3 Common Mistakes That Can Get You Sued, According to an Employment Attorney

Mar 7, 2023

A company fired someone for too many absences and found itself in trouble with the EEOC.

Your new business is a success and you’ve hired your first employees. As you juggle growing responsibilities with new hires, you may be tempted to leave things like employment policies and procedures until later, when your company is bigger.

That’s a costly mistake too many entrepreneurs make, says Stefanie Camfield, assistant general counsel at EngagePEO. Ignore the need for policies, procedures, and clear goals and benchmarks for your employees and you could find yourself on the receiving end of one or more lawsuits.

In an interview with Inc., Camfield describes the mistakes she most often sees entrepreneurs and small-business owners make around employment law.

1. No anti-discrimination policies.

“The lack of policies and procedures is probably the most common error I see,” Camfield says. The question of policies is a bit of a balancing act, she acknowledges. “As you’re building your company, you don’t need to have the whole repertoire of policies and procedures that don’t necessarily apply quite yet.”

However, you should have anti-harassment and anti-discrimination policies almost from Day One and they’re an absolute requirement if you have 15 employees or more. If an employee files a complaint and the Equal Employment Opportunity Commission (EEOC) conducts an investigation, they will take the presence or absence of these policies into account. And, Camfield says, once you have the policies, don’t just throw them in a drawer. It’s important to communicate them to your employees and to provide training about them.

2. Not setting benchmarks and goals for every job.

Having job requirements is a good first step, but every job at your company should also have well-defined goals and expectations, as well as metrics that determine good or bad performance, Camfield says. Many small companies and new companies lack these things, she adds.

“I see this over and over again, particularly in smaller companies that are starting to build out,” she says. “They’re very concerned with the product but they don’t really have a way of measuring the work that goes into that product. Particularly when it comes to service-based products.”

For one thing, this is bad management. Employees need to know how they’re measuring up to expectations and whether they’re doing their jobs badly or well. Not giving them explicit goals can lead underperforming employees to feel overconfident and highly performing ones to feel insecure.

It also leaves you vulnerable to lawsuits. “It’s difficult for a manager to coach or discipline an employee for poor performance if there’s no way of measuring performance,” Camfield says. “If you’re trying to say someone is doing a bad job, what are you basing that on?”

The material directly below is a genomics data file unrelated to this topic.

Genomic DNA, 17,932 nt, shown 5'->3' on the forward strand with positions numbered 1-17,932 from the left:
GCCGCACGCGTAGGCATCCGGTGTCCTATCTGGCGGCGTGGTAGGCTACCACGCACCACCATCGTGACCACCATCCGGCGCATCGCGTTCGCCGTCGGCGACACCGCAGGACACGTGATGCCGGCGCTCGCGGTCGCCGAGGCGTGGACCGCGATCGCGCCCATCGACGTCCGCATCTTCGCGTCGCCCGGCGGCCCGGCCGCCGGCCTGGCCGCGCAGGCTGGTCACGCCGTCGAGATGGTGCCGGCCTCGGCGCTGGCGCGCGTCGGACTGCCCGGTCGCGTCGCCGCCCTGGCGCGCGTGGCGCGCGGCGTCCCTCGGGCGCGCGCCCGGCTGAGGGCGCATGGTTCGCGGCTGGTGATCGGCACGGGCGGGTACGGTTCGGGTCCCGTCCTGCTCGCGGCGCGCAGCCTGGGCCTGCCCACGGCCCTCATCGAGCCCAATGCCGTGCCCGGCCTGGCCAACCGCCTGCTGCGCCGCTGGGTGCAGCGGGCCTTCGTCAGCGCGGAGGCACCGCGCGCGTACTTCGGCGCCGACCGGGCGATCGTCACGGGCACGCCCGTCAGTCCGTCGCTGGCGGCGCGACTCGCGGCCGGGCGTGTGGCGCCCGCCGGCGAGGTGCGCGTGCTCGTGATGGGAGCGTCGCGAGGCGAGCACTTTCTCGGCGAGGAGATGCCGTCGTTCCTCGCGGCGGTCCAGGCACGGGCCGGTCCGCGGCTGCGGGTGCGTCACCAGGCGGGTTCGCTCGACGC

Imagine, she says, that you have two employees, one performing well, the other performing poorly, and so you terminate the poor performer. “And for whatever reason, that person is a member of a protected class and has the ability to file a claim against your organization,” Camfield says. That could lead to trouble. “They were treated differently from the other person, and you don’t have the data to back up the difference between a good performer and a bad performer.”

3. Having inflexible policies, especially about attendance.

For many employers, the Covid-19 pandemic was a lesson in why your attendance policies should encourage people to stay away from the workplace if they’re not feeling well. But, Camfield says, there are still many companies that provide a limited amount of paid time off and require employees to come to the workplace if they’ve used up that time.

In a previous role, Camfield worked with a company that had such an attendance policy. “On the first two instances of being late or an unexcused absence, you received a verbal warning,” she says. “On No. 3, you got a written warning. On No. 6, you got a final written warning and a period of suspension without pay. On violation No. 7, the policy required termination.”

An employee had six unexcused absences and had received the final warning and suspension. Then they were absent again because they were in the hospital and the employer terminated them in accordance with the policy. “Subsequently, the company found out that, not only was this person in the hospital, but they were in the hospital for an illness that could be considered a disability,” Camfield says. “The employee found an attorney who was willing to assist them and they filed a claim of discrimination.”

Sometimes, she adds, employers write policies like this one without fully considering the ramifications. “You’ve got to make the common-sense decision that this person was sick, it was dangerous for them to drive, they were in the hospital whatever the reasons are, they’re not going to come to work that day.”

While it’s important to have written policies, she adds, “you also need to make sure that there is some flexibility in them so you can comply with the law and with other compliance considerations.”

And if you’re going to have strict policies around punctuality and attendance? “Work with an HR professional or even legal counsel,” she says. “Particularly if you’re getting to the point where you’re ready to terminate somebody.”

By Minda Zetlin